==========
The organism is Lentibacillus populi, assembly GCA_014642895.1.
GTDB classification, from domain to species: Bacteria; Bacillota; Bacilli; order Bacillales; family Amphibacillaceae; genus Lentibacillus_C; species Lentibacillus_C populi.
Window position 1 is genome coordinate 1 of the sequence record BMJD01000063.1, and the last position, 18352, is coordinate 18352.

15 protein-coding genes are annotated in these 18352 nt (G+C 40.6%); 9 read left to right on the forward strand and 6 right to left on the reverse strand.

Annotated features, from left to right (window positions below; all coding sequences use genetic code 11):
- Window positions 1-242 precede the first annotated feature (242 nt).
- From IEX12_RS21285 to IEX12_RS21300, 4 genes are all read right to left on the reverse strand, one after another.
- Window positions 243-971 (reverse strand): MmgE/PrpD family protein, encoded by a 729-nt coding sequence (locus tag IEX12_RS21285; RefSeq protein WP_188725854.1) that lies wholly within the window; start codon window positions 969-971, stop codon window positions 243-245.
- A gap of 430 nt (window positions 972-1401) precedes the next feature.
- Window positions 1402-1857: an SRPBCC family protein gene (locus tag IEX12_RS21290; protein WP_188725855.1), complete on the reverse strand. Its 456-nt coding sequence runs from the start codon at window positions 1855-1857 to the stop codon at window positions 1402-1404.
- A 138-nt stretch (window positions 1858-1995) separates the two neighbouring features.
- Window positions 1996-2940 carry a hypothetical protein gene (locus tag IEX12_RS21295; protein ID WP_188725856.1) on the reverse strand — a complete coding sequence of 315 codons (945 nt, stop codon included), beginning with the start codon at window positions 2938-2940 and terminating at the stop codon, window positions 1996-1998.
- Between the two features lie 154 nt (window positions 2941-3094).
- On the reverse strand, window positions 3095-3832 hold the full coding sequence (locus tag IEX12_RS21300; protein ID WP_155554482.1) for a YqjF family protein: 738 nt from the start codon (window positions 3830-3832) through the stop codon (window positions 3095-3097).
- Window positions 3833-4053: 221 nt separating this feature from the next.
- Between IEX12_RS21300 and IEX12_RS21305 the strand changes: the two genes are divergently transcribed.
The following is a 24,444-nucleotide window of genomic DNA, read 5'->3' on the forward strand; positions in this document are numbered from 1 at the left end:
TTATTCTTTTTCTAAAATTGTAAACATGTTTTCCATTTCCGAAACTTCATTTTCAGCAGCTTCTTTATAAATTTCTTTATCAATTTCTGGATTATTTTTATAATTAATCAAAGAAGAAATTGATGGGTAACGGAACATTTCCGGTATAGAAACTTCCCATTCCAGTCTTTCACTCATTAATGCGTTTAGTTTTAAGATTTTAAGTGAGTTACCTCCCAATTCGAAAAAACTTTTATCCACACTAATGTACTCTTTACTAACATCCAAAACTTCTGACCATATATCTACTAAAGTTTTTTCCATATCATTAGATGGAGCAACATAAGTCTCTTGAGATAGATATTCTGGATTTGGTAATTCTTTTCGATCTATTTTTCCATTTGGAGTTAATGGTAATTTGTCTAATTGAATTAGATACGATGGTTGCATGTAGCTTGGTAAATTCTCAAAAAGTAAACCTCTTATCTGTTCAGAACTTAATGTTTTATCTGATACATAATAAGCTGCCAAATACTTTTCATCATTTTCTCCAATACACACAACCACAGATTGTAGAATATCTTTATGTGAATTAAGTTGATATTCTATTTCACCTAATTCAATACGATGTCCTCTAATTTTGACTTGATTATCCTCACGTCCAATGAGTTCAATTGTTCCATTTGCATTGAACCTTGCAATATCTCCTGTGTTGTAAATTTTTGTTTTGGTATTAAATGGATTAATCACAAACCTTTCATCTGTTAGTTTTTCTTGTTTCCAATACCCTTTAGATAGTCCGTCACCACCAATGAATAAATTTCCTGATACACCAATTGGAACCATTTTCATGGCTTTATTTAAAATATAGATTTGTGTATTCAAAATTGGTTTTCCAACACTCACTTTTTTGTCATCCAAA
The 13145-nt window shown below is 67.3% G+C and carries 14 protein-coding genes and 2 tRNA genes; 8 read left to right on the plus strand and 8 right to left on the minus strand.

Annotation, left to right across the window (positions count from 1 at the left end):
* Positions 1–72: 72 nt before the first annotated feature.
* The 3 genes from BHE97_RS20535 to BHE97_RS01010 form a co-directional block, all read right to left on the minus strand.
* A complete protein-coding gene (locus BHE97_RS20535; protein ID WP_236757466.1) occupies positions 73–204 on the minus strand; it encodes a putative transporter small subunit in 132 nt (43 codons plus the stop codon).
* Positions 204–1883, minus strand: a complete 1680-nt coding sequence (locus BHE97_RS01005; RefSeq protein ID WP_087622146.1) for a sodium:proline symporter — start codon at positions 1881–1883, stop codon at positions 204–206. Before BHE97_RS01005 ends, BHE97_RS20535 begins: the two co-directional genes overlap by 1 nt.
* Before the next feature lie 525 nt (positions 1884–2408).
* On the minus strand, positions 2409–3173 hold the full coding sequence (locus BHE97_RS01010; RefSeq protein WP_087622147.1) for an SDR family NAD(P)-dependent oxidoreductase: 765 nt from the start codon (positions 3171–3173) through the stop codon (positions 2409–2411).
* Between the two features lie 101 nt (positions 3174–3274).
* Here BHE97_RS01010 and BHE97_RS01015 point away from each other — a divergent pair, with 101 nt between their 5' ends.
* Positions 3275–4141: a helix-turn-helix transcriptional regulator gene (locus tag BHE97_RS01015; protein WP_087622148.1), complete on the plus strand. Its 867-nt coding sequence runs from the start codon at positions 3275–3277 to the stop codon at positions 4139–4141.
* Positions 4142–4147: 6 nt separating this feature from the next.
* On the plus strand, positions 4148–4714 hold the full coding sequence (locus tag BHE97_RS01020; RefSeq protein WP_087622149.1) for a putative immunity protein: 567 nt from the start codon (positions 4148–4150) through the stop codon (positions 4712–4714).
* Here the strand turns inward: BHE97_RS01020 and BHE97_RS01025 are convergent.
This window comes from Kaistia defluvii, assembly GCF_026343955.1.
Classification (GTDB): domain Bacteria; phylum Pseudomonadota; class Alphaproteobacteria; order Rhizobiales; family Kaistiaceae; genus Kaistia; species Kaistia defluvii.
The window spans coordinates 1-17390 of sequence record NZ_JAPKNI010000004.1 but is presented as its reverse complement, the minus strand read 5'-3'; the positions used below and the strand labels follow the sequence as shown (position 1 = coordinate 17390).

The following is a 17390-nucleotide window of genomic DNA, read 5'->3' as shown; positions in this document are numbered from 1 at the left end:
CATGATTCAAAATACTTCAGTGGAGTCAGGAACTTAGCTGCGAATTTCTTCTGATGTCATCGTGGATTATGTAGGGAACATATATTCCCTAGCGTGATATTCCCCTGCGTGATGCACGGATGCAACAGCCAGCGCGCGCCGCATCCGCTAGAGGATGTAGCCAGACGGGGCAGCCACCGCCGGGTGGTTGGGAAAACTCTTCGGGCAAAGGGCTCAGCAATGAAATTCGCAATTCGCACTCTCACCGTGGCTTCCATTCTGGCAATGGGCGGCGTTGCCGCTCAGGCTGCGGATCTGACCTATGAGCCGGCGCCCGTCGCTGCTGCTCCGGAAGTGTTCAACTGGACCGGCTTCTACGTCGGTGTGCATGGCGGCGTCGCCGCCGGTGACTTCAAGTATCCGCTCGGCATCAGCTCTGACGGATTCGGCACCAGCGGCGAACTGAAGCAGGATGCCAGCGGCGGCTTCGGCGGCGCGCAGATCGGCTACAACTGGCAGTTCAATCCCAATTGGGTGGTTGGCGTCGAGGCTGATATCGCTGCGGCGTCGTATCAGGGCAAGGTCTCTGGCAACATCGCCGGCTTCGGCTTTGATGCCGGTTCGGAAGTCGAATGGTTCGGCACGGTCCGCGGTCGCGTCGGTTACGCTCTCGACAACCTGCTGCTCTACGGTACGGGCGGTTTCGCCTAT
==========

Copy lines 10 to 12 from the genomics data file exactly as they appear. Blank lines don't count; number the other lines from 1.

- Window positions 1402-1857: an SRPBCC family protein gene (locus tag IEX12_RS21290; protein WP_188725855.1), complete on the reverse strand. Its 456-nt coding sequence runs from the start codon at window positions 1855-1857 to the stop codon at window positions 1402-1404.
- A 138-nt stretch (window positions 1858-1995) separates the two neighbouring features.
- Window positions 1996-2940 carry a hypothetical protein gene (locus tag IEX12_RS21295; protein ID WP_188725856.1) on the reverse strand — a complete coding sequence of 315 codons (945 nt, stop codon included), beginning with the start codon at window positions 2938-2940 and terminating at the stop codon, window positions 1996-1998.